June 07, 2010

A bird in the hand

There's something very special about holding a wild bird: its lightness, its strength, its heart beating beneath your hand. Just to be close to one is rare enough; to interrupt, momentarily, the principle of flight is a strange and troubling power.
There was a jackdaw chick on the lawn this morning, fully feathered, uninjured, as far as I could see, but not quite able to fly. It walked about, fixing me with its blue eye; its feathers had not yet acquired the glossy sheen of the adults' and I could see its gape like a clown-mouth cornering its beak. There's a nest up on the chimney, so I can only guess it fell off the roof in the night.
By midday it was still on the lawn, and the dog I'm dogsitting for was due back. He is fascinated with birds and has dispatched two woodpigeons in recent months; I knew the chick would not last long.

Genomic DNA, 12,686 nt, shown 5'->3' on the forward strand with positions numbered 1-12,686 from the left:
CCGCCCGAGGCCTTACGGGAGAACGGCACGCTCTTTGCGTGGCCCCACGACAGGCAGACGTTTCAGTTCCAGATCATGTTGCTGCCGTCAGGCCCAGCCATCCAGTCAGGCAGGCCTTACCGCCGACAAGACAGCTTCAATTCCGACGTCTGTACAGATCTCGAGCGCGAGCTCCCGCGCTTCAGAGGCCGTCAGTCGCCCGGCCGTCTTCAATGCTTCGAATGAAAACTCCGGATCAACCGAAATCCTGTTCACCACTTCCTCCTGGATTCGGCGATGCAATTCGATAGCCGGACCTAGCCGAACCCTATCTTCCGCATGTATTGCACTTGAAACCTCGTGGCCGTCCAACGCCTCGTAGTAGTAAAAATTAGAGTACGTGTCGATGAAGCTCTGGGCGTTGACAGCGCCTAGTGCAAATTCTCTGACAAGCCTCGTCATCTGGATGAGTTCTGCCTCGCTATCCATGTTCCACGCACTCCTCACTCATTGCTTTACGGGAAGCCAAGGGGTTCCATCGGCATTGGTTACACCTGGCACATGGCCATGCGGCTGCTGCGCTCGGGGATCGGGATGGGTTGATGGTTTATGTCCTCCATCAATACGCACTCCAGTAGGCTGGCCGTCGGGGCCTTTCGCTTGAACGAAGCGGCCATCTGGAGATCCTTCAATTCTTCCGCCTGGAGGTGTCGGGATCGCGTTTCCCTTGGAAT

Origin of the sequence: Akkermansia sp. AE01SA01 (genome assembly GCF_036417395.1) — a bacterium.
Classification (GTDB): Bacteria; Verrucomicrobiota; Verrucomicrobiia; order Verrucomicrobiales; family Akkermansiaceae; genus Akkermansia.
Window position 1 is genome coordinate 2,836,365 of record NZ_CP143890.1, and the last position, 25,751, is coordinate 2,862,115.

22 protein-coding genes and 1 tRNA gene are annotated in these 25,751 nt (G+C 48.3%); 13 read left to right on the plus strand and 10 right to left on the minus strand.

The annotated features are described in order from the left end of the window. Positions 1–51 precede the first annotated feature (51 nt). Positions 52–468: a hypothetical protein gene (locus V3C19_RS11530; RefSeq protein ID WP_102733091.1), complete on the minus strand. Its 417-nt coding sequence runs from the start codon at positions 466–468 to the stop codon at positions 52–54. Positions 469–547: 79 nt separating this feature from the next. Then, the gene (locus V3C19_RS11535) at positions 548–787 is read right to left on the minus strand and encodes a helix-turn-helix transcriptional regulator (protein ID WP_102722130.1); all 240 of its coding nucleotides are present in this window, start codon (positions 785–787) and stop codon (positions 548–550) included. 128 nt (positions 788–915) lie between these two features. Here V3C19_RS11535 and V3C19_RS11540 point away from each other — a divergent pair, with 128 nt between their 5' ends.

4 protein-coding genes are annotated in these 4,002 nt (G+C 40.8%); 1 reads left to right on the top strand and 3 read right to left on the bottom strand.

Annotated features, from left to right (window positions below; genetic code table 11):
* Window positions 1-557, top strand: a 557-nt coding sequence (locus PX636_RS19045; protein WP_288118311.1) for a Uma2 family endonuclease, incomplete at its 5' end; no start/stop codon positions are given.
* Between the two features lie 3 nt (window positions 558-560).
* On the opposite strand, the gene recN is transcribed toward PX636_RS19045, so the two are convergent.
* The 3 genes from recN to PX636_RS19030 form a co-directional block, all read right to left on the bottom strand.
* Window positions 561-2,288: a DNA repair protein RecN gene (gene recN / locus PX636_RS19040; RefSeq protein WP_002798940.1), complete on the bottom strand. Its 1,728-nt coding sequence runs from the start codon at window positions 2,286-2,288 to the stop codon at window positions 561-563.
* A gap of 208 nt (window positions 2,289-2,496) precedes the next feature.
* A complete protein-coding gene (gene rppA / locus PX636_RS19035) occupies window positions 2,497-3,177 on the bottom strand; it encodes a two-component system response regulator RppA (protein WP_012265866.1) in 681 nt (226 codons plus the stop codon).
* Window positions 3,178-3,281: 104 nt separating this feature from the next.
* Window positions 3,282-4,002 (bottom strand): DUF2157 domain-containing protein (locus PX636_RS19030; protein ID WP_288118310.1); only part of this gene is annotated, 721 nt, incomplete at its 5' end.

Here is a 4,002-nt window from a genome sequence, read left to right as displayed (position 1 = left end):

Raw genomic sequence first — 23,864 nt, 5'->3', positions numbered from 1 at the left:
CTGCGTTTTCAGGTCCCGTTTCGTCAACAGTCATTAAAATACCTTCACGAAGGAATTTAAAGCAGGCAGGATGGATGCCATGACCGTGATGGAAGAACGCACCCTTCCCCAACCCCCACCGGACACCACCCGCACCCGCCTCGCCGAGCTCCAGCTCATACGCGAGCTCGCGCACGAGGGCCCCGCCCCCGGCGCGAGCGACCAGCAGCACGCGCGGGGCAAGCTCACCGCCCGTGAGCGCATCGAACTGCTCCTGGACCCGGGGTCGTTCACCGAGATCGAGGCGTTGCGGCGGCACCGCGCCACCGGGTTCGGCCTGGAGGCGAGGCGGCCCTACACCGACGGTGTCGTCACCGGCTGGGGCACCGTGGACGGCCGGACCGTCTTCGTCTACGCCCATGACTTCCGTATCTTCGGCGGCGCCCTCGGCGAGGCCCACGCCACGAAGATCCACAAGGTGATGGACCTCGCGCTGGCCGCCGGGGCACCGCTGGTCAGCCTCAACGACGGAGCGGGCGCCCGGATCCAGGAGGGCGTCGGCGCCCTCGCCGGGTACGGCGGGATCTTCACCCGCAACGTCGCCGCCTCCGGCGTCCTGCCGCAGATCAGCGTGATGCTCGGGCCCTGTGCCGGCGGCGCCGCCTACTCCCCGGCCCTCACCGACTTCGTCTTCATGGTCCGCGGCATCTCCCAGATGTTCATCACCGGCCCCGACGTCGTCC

Catching it wasn't easy, not least because I was anxious not to distress it further, or hurt it by accident. I tried to put out of my mind the last time I held a bird: a pigeon half-killed by a cat in my London garden. That time I had held a towel around it and tried to break its neck; going back, minutes later, to check, I found I had failed, and had only prolonged its suffering. I had to fetch a spade instead.
In my hands the jackdaw was warm and slightly dusty; it squawked, and spiritedly tried to peck my fingers. I put it in the dense creepers that cover one of the hedges, near the house and at about my height. I hope it has the sense to stay there.